The Lion and The Jewel main character Sidi sitting in the middle of the picture wearing a striped dress with the outlines of two male faces on other side of her

The Lion and the Jewel

by Wole Soyinka

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Last Updated on May 21, 2020, by eNotes Editorial. Word Count: 805

On a road near the market in Ilujinle, Sidi walks while looking at the magazine containing her pictures; Lakunle follows her while carrying firewood. Sadiku, an older woman and Baroka’s first wife, approaches them. Sadiku tells Sidi that she has been sent by Baroka with the news that he wants Sidi to be his newest wife. Lakunle protests dramatically, but Sidi tells him to leave her alone so that she can make the most of her beauty. Sadiku asks Sidi for her answer, but Sidi, who claims that her “fame has spread to Lagos / And beyond the seas,” refuses to oblige. Sadiku tries to persuade Sidi to say yes to Baroka, describing a life of ease and privilege as Baroka’s new favorite wife. Sidi rejects Sadiku’s claims, wondering why Baroka did not notice her before the photographs appeared; Sidi goes on to describe Baroka as a man who “seeks new fame” by marrying her. Sadiku is shocked by Sidi’s boldness and threatens to beat Lakunle, blaming his influence on Sidi for her audacity. Sidi defends Lakunle, telling Sadiku that Baroka is too old for her and reveling in her beauty and youth. Sadiku is amazed by Sidi’s excessive pride but tells her that Baroka has invited Sidi to a feast in her honor. Sidi rejects the invitation, suspecting Baroka of having ulterior motives. Sadiku dismisses the rumors to which Sidi refers.

At this point in the conversation, Lakunle takes Sidi’s side, talking of Baroka’s “wiliness” and describing for both women a situation involving “the Public Works attempt / To build the railways through Ilujinle” to prove his point. As Lakunle tells the story, actors representing prisoners and a white surveyor enter the scene. Onstage, the foreman of the workers directs the prisoners, and they dig to the rhythmic sounds of a percussive instrument; the men sing while they work. Lakunle explains to Sidi and Sadiku that the railway would have brought Ilujinle into the modern world; at this point in Lakunle’s story, Baroka enters the scene to observe the workers. A bullroarer sounds, distracting the workers, and soon, the foreman and his workers retreat, leaving only the surveyor behind. Baroka gives the surveyor a calabash bowl full of money, adding more goods and banknotes to the pile until the surveyor accepts the bribe and halts the development of the railway. As the men file offstage, Lakunle “shakes his fist at them,” lamenting the selfishness of Baroka, who prefers to keep his village uncivilized so that he may live in peace with his wives and concubines. As Lakunle drones on, the two women laugh quietly to each other and leave the stage. Lakunle’s monologue ends with his pledge to marry Sidi, whom he calls his soulmate; only when he stops talking does he notice that he is alone onstage.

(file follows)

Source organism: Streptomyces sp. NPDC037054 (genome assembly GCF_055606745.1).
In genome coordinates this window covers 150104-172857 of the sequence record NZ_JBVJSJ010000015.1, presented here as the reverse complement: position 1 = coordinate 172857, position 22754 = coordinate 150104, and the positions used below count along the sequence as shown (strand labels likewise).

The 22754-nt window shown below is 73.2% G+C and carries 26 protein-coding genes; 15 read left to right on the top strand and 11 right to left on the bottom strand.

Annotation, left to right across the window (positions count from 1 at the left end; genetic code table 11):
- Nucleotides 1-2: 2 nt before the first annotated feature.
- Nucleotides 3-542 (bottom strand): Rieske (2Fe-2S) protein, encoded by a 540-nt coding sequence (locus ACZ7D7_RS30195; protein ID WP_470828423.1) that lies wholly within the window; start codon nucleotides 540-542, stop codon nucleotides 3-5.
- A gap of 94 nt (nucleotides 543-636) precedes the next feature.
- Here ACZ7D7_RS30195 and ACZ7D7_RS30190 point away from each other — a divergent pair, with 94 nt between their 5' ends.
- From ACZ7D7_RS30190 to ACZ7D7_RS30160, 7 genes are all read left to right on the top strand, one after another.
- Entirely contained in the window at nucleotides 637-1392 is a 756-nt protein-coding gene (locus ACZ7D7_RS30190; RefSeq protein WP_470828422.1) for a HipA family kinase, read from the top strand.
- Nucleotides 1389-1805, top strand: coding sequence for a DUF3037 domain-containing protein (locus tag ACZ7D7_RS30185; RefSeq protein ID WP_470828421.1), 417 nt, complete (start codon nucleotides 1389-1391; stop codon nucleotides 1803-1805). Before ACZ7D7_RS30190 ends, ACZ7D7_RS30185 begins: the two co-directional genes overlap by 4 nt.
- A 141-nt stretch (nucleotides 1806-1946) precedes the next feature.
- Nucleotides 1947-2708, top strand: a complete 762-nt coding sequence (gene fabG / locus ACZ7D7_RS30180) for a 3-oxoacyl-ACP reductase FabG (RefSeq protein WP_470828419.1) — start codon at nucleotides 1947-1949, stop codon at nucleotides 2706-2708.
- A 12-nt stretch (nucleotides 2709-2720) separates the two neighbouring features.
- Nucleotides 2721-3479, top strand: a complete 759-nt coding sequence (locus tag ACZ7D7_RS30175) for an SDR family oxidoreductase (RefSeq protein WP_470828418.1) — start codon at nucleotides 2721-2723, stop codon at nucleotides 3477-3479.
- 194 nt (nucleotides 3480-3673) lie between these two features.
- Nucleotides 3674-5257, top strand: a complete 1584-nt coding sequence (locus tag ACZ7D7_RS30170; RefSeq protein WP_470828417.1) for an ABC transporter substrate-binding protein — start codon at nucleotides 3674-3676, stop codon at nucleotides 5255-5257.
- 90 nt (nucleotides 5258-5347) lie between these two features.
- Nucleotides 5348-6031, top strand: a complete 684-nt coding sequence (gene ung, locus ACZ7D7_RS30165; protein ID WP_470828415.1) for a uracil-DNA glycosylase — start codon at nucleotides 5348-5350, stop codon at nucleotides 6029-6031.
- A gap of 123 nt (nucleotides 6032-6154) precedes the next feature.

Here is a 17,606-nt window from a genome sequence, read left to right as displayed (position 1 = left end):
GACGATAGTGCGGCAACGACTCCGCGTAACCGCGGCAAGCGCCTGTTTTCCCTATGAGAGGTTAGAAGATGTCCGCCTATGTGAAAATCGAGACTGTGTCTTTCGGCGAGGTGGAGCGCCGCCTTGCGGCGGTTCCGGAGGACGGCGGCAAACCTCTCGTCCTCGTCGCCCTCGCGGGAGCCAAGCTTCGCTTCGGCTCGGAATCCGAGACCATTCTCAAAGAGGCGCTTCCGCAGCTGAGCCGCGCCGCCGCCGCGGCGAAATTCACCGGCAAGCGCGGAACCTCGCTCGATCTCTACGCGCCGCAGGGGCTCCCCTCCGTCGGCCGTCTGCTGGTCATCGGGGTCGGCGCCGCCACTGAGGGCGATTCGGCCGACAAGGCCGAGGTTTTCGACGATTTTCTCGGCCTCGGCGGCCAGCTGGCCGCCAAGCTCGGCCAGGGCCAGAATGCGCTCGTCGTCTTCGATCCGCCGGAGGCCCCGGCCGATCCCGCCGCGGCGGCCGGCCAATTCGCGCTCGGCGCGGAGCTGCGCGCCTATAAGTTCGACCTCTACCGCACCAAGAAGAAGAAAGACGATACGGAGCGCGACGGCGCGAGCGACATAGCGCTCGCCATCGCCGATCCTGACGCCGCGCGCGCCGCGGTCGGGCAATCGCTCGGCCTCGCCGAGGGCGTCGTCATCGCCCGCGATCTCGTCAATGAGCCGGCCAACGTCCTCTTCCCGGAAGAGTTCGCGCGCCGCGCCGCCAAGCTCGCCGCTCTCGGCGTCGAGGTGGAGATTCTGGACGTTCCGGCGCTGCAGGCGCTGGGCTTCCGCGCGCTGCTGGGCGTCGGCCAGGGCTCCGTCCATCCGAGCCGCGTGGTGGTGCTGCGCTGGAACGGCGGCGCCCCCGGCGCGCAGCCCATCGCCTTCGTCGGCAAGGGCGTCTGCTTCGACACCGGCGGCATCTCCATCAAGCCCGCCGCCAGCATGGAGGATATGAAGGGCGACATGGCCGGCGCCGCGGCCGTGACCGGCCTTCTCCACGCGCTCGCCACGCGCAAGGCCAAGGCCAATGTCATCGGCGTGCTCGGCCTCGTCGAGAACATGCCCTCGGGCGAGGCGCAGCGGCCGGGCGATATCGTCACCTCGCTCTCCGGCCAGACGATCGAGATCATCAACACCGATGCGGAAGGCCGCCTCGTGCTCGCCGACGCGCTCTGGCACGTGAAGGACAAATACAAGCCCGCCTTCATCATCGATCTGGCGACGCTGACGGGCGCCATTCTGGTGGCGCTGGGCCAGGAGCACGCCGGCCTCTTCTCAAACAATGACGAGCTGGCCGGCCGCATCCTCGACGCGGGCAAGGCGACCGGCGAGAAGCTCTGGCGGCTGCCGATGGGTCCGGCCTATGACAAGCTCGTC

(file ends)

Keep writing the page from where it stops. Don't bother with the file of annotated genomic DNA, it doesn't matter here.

Baroka is home in bed, accompanied by Ailatu, his current favorite wife. She is pulling hairs from his armpit carefully, rubbing the area around each individual hair gently before yanking out the single hair. This process pleases Baroka, who instructs Ailatu to pull harder; when she promises to learn his preferred technique quickly, he tells her that she has no time to learn, because he intends to take another wife that night. Baroka then scolds Ailatu for pulling the next hair too hard, observing that she has intentionally tried to inflict pain upon hearing the news of his impending marriage. Sadiku appears in his bedroom, and Baroka sends Ailatu away, demanding an ointment to “soothe the smart of [his] misused armpit.”

Sadiku tells Baroka of Sidi’s strange behavior in response to...

(This entire section contains 805 words.)

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his proposal of marriage. Baroka asks her if Sidi complained about his age; Sadiku tells him the truth, that Sidi did in fact mention his age, and Baroka makes a lengthy speech describing all the ways in which he can demonstrate strength and youthfulness. He pauses to ask Sadiku to comfort him, and while she tickles his feet, Baroka looks at the pictures of Sidi in the magazine, comparing her photographs to his own. When he puts down the magazine, he tells Sadiku that Sidi’s rejection is probably for the best; if Sidi were to marry him “and [his] purpose failed,” he would be humiliated. Sadiku is confused by Baroka’s mysterious explanations, so Baroka elaborates: he has been impotent for nearly a week, and he wants Sidi for a wife in order to revive his sexual appetite. He tells Sadiku that though his forefathers sired children well into their sixties, he accepts his fate as a man struck down too early. Sadiku promises him that she will tell no one about his shame. Before Baroka falls asleep, he talks poetically of all the women he has loved and calls Sadiku “the queen of them all.”